Wyckoff Town Council Addresses Hazardous Waste Collection and Air Quality Concerns

The Wyckoff Town Council recently addressed community concerns including air quality and the collection of hazardous waste, at a meeting that also touched on an array of issues such as budget transfers, opioid settlement funds, and cybersecurity grants.

The most pressing topic of the meeting emerged from a public comment period, where a resident voiced concerns over the air quality in the town, particularly in relation to gas-powered leaf blowers and idling cars near schools. To address these concerns, the resident proposed a shift to electric leaf blowers and the establishment of a local hazardous waste drop-off point. The council recognized these concerns, referring to existing anti-idling ordinances and periodic hazardous waste collection events taking place within the county.

This initial concern opened the pathway for a broader discussion about the collection of hazardous waste. The complexity, cost of disposal, and the potential dangers of mixing different types of hazardous materials were all addressed during the meeting. A speaker expressed gratitude to the council for considering this environmental issue and expressed a personal commitment to contribute to a healthier planet.

Following the hazardous waste discussion, another resident echoed the previous speaker’s concerns, sharing a personal experience of advocacy against a hospital development to protect air quality in Ridgewood. The resident highlighted the impact of idling cars on air quality and the health of residents, particularly children. The speaker also stressed the challenges faced by mothers picking up their children and landscapers using equipment that contributes to air pollution.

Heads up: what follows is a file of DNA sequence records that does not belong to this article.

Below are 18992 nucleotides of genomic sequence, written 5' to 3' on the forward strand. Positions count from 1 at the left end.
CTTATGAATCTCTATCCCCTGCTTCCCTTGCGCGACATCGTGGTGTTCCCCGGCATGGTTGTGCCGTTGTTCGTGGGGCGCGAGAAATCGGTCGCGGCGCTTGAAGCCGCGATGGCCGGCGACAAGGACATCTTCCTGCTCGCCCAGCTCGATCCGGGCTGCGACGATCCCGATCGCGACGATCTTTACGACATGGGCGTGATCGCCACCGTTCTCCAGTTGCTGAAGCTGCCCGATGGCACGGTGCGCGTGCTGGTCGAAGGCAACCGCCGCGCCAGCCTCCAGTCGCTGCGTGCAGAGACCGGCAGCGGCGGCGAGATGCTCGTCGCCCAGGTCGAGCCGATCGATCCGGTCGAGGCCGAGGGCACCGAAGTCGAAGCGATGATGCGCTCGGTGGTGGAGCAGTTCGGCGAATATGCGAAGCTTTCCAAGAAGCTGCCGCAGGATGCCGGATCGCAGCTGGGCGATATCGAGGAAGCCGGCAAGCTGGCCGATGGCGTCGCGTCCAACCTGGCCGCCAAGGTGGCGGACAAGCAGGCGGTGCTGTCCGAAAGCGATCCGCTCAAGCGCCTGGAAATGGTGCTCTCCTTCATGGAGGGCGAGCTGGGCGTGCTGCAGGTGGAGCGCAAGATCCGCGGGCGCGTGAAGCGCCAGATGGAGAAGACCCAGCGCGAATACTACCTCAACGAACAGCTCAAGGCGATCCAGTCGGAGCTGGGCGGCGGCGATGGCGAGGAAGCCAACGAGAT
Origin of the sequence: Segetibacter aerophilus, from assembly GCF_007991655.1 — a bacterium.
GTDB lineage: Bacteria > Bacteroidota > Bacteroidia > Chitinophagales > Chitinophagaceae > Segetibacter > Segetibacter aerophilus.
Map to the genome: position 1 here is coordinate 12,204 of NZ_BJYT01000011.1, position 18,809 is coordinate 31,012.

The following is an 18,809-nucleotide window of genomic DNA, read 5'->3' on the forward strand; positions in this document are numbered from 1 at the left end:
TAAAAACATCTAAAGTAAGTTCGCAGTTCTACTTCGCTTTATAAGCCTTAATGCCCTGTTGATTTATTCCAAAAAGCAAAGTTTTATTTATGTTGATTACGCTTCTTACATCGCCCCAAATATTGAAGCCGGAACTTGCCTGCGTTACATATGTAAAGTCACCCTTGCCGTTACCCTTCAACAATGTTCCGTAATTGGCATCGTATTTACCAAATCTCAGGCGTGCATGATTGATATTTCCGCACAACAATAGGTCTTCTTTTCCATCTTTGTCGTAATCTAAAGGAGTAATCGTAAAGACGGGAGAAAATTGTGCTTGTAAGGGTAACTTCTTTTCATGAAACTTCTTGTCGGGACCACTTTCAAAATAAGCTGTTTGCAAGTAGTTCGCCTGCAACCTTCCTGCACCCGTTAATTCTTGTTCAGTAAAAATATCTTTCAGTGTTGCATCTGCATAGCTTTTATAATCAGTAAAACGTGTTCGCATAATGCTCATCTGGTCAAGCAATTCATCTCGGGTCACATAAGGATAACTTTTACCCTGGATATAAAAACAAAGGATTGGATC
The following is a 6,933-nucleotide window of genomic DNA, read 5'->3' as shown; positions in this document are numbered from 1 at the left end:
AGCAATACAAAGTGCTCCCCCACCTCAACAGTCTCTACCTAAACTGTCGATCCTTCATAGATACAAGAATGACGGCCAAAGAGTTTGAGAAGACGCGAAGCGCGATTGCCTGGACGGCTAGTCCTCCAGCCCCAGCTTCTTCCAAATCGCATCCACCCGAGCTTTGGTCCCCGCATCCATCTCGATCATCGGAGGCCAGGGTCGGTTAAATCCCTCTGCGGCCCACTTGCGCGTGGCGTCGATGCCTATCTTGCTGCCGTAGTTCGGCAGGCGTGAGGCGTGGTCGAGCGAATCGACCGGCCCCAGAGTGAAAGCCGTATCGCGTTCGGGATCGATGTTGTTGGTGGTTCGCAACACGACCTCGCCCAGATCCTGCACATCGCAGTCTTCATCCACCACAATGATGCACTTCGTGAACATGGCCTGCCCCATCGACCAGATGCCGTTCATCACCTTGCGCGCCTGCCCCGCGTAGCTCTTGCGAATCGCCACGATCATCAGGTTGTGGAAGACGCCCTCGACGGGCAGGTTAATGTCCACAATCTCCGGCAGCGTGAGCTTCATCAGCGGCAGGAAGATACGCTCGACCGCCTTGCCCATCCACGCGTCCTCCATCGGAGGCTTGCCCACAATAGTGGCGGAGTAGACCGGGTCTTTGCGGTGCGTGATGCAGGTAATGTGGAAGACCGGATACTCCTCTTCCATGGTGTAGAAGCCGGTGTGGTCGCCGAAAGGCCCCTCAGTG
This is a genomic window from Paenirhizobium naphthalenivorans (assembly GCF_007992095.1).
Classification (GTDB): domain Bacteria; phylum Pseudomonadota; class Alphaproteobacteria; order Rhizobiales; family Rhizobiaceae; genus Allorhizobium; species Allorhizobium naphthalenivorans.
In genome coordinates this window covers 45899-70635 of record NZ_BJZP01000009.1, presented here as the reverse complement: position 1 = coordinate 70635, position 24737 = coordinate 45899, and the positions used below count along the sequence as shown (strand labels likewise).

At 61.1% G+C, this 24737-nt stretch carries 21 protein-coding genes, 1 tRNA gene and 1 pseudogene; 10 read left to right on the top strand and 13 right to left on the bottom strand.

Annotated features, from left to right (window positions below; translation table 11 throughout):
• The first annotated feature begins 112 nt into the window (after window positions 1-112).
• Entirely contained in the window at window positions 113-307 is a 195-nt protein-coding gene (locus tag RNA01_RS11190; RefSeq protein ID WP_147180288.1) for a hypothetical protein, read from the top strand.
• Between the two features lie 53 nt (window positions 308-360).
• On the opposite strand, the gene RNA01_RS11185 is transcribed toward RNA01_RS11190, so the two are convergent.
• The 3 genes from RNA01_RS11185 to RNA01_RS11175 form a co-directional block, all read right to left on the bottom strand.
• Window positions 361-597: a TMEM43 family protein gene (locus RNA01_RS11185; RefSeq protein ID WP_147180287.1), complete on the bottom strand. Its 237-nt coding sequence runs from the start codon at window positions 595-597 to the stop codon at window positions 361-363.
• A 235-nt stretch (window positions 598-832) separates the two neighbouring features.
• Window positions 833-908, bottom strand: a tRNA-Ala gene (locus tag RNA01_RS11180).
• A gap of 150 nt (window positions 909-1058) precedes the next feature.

Apart from environmental concerns, the council also addressed the issue of accessibility of vital contact information for town services. A community member raised concerns about the absence of telephone numbers in the new calendar, a problem that disproportionately affects older residents who are reliant on landlines.

The business agenda of the meeting also brought forth several resolutions, including the transfer of opioid settlement funds to the Bergen County opioid program and an application for the Bergen County Community Development Block Grant. The council also discussed ordinances for salary adjustments, vehicle restrictions, and a lease agreement for wireless communication antennas.

Updates on various events and initiatives were shared by council members, which included leaf collections, holiday celebrations and grants. The council also celebrated the accomplishments of the Ramapo football team and extended holiday wishes to the community. The Township attorney made mention of the retirement of Municipal Court Judge Russell Tesha and reflected on his positive impact on the community.

Did we get something wrong? Let us know.
Mayor:
Thomas J. Madigan
City Council Officials:
Rudolf E. Boonstra, Timothy E. Shanley, Peter Melchionne, Scott A. Fisher

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